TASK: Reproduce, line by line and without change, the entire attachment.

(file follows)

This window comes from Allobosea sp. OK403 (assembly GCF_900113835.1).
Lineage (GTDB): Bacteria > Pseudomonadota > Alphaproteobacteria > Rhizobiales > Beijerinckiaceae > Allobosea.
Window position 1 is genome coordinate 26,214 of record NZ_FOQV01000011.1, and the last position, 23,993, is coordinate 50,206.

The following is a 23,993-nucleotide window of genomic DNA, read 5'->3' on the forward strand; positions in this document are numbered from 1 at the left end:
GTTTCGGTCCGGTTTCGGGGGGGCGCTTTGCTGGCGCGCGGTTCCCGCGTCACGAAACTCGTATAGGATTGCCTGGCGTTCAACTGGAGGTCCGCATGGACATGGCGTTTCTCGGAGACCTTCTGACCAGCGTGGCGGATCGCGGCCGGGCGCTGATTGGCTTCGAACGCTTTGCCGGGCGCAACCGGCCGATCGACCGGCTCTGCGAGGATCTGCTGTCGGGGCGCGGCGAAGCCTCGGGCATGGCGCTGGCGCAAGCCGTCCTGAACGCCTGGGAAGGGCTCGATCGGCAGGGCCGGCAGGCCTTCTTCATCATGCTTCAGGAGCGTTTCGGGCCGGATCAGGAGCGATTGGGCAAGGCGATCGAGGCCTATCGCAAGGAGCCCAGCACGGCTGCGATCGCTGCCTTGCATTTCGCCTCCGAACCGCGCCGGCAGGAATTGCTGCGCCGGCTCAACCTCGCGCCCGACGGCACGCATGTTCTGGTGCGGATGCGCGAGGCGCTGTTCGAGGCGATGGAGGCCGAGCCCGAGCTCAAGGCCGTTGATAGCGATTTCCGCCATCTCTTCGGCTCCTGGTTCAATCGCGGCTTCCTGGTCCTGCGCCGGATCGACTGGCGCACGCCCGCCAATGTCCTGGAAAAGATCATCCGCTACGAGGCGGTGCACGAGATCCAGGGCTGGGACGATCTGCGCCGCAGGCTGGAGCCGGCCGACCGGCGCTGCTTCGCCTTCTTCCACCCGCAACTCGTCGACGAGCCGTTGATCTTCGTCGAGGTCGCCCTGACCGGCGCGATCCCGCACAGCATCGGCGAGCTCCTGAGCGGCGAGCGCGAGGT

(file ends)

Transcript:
This window comes from Allobosea sp. OK403 (assembly GCF_900113835.1).
Lineage (GTDB): Bacteria > Pseudomonadota > Alphaproteobacteria > Rhizobiales > Beijerinckiaceae > Allobosea.
Window position 1 is genome coordinate 26,214 of record NZ_FOQV01000011.1, and the last position, 23,993, is coordinate 50,206.

The following is a 23,993-nucleotide window of genomic DNA, read 5'->3' on the forward strand; positions in this document are numbered from 1 at the left end:
GTTTCGGTCCGGTTTCGGGGGGGCGCTTTGCTGGCGCGCGGTTCCCGCGTCACGAAACTCGTATAGGATTGCCTGGCGTTCAACTGGAGGTCCGCATGGACATGGCGTTTCTCGGAGACCTTCTGACCAGCGTGGCGGATCGCGGCCGGGCGCTGATTGGCTTCGAACGCTTTGCCGGGCGCAACCGGCCGATCGACCGGCTCTGCGAGGATCTGCTGTCGGGGCGCGGCGAAGCCTCGGGCATGGCGCTGGCGCAAGCCGTCCTGAACGCCTGGGAAGGGCTCGATCGGCAGGGCCGGCAGGCCTTCTTCATCATGCTTCAGGAGCGTTTCGGGCCGGATCAGGAGCGATTGGGCAAGGCGATCGAGGCCTATCGCAAGGAGCCCAGCACGGCTGCGATCGCTGCCTTGCATTTCGCCTCCGAACCGCGCCGGCAGGAATTGCTGCGCCGGCTCAACCTCGCGCCCGACGGCACGCATGTTCTGGTGCGGATGCGCGAGGCGCTGTTCGAGGCGATGGAGGCCGAGCCCGAGCTCAAGGCCGTTGATAGCGATTTCCGCCATCTCTTCGGCTCCTGGTTCAATCGCGGCTTCCTGGTCCTGCGCCGGATCGACTGGCGCACGCCCGCCAATGTCCTGGAAAAGATCATCCGCTACGAGGCGGTGCACGAGATCCAGGGCTGGGACGATCTGCGCCGCAGGCTGGAGCCGGCCGACCGGCGCTGCTTCGCCTTCTTCCACCCGCAACTCGTCGACGAGCCGTTGATCTTCGTCGAGGTCGCCCTGACCGGCGCGATCCCGCACAGCATCGGCGAGCTCCTGAGCGGCGAGCGCGAGGT